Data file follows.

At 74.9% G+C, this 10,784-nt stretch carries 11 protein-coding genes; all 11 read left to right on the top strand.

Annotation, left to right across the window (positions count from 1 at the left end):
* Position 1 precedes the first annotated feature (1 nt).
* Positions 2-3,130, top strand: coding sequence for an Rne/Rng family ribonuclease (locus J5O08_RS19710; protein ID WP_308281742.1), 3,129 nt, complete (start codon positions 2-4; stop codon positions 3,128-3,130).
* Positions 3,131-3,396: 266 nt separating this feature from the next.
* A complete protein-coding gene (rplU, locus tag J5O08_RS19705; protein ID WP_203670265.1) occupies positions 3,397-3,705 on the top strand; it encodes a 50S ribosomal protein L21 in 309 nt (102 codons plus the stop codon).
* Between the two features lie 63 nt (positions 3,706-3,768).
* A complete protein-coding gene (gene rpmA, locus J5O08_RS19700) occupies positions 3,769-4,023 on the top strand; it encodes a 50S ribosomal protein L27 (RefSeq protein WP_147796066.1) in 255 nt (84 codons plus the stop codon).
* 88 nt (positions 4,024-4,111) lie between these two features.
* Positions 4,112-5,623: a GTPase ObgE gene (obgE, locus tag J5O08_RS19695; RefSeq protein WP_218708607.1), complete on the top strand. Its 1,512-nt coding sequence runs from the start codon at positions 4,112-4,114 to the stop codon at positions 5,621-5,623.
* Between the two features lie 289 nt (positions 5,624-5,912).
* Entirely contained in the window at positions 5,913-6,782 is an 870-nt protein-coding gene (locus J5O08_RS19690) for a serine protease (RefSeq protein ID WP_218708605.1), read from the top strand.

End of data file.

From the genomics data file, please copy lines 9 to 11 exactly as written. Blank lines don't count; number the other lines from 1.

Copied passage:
* 88 nt (positions 4,024-4,111) lie between these two features.
* Positions 4,112-5,623: a GTPase ObgE gene (obgE, locus tag J5O08_RS19695; RefSeq protein WP_218708607.1), complete on the top strand. Its 1,512-nt coding sequence runs from the start codon at positions 4,112-4,114 to the stop codon at positions 5,621-5,623.
* Between the two features lie 289 nt (positions 5,624-5,912).